5. It’s hard to get pink clothes that aren’t covered in ruffles and frills 

We have nothing against ruffles and frills aesthetically but they’re annoying. Food gets caught in them, she gets distracted by them. Seriously, I put her in a onesie that had a panda with flappy ears and she flicked and flicked these ears until they pissed her off and then she cried. I’d love to dress her in a stylish, plain pink, zippered onesie but you don’t stumble across them very often. I’d actually love some plain pink overalls but all the ones I’ve seen have glittery rainbows on them. The people who design glittery children’s items must not have children. That shit gets everywhere and my daughter is only 8 months old. I’m years away from peak glitter and it’s already all over my house. For the love of everything holy, stop it with the glitter.

6. She looks gorgeous in navy, grey and blue 

We can’t see the point in arbitrarily putting her in pink when she looks so gorgeous in navy, grey and blue. She has blue eyes so she looks like a supermodel baby when we put her in blue.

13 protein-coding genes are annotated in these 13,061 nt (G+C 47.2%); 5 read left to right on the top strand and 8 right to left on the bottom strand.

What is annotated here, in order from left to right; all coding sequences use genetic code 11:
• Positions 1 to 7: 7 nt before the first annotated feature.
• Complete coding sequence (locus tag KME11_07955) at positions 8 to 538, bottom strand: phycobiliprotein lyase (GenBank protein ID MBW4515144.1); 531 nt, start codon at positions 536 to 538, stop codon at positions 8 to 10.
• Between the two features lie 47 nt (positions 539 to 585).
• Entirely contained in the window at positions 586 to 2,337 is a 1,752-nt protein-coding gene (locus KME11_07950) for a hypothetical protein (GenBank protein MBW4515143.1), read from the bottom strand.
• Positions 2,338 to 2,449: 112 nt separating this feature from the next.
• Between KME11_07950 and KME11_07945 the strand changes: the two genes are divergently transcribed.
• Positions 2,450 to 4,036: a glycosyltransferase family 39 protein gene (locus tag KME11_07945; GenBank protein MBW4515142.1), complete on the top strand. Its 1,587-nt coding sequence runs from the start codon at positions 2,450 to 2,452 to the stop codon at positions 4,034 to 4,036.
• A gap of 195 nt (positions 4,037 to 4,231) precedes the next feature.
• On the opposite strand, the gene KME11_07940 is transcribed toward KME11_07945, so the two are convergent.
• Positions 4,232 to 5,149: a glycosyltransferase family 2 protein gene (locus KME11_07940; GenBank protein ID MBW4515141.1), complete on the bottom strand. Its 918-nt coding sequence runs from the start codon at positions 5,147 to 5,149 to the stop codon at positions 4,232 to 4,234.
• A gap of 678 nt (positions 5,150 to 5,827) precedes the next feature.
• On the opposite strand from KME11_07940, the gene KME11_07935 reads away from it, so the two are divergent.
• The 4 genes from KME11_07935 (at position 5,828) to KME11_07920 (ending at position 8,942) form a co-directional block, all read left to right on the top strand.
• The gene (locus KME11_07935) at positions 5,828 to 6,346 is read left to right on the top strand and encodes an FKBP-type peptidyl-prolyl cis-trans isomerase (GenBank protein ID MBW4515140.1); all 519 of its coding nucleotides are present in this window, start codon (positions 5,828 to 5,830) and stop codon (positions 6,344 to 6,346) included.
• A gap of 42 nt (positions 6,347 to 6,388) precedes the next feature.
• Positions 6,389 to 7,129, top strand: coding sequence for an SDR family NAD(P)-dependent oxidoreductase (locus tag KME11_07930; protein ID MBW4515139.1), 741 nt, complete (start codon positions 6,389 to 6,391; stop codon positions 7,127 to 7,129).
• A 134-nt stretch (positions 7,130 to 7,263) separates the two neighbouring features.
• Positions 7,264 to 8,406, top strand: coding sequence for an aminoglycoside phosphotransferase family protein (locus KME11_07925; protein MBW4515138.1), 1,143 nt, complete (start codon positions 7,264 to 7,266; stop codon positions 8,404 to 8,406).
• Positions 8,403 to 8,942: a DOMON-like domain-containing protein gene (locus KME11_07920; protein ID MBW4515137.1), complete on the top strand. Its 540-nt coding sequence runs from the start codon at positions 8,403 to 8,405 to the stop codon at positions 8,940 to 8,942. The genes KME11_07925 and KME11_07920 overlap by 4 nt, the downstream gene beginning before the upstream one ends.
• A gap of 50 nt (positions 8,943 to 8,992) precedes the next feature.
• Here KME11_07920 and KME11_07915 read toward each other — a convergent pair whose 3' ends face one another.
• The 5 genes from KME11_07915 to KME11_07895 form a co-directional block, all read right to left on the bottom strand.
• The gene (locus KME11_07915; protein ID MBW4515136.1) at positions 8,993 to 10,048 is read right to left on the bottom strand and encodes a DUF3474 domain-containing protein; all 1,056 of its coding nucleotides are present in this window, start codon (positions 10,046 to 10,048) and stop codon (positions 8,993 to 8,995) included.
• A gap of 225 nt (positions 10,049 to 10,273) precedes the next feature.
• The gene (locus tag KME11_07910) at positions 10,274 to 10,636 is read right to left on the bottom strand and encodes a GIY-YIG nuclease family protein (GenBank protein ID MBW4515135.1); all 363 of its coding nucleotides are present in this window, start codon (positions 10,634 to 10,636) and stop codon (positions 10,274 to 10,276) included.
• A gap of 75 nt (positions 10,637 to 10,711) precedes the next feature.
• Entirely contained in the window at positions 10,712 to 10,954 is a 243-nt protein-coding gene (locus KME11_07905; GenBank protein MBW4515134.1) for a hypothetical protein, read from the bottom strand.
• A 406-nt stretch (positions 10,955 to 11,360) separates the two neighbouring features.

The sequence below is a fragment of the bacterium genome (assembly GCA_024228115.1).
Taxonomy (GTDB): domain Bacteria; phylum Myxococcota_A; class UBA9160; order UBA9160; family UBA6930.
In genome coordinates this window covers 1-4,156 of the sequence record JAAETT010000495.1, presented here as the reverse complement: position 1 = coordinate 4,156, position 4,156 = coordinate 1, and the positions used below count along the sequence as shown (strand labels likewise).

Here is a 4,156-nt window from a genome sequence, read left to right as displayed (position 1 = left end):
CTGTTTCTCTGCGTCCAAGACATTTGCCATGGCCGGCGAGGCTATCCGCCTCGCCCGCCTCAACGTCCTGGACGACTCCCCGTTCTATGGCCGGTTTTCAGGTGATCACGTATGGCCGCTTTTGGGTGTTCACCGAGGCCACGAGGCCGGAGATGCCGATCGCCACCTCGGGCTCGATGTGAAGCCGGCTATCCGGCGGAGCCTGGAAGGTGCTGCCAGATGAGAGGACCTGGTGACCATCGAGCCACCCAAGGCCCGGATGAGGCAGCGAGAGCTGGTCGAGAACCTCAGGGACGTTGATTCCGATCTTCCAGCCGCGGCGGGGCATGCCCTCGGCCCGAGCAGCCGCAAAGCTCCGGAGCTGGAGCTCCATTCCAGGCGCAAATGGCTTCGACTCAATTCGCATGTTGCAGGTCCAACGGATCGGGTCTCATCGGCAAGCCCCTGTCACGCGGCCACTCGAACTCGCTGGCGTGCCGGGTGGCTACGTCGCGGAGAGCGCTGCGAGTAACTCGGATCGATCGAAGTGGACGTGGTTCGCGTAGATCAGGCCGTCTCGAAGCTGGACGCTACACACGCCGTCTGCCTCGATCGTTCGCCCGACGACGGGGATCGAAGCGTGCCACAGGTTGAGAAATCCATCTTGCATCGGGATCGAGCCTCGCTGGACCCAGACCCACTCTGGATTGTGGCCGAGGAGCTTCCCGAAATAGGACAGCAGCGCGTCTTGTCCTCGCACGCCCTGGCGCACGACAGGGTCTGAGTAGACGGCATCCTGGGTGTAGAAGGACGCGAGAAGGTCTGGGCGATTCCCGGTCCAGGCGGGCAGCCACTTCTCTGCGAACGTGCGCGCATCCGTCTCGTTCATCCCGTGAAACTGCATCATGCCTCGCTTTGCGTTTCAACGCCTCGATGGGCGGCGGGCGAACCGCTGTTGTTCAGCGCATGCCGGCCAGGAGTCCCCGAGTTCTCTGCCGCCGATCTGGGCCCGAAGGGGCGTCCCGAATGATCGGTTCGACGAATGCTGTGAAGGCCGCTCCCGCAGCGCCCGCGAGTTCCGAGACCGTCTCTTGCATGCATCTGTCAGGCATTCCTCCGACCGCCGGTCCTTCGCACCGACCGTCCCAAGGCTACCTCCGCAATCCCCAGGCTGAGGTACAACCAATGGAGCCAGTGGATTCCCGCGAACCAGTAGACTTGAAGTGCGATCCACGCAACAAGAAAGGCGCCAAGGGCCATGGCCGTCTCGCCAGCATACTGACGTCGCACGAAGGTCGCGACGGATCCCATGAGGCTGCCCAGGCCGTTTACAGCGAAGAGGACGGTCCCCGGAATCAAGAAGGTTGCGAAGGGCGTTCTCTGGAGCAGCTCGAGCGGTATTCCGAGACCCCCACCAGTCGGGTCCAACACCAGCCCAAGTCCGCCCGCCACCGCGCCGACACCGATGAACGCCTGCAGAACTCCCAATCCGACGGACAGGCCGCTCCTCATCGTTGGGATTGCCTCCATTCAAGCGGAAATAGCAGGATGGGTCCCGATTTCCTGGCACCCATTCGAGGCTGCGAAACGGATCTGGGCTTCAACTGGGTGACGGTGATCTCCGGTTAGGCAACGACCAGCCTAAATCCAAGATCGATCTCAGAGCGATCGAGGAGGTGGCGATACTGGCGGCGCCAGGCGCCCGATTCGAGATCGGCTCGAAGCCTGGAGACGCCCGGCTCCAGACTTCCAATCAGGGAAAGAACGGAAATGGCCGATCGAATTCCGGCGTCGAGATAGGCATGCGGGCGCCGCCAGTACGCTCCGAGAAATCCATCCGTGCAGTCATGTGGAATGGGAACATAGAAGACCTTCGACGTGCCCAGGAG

7. She will have her own style one day but until then, she has our style 

She can wear whatever she likes when she starts caring about it. Yes, she can wear pink and frills. She can be a mini-goth, she can wear suits and ties – whatever floats her boat. Until then, she’s wearing what we like (whatever is on sale at Bonds).

But doesn’t everyone think she’s a boy?

Yep, which is actually excellent because I have an experiment I’ve been working on. I recently discovered that all of my neighbours are called Greg. For real, I have three neighbours all called Greg. I was thinking about this in the shower the other day and I realised I’ve never met a baby called Greg but all these grown-up Gregs were babies at one point right? And then I was thinking about how hilarious it would be to meet a baby called Greg. Greg’s a fine name but a baby called Greg? Hysterical. Ben and I have discussed it and the next time someone asks what our ‘son’s’ name is we’re going to say ‘Greg’ and see what happens. I’m so excited. When the opportunity presents itself, it’s sure to be the highlight of our year.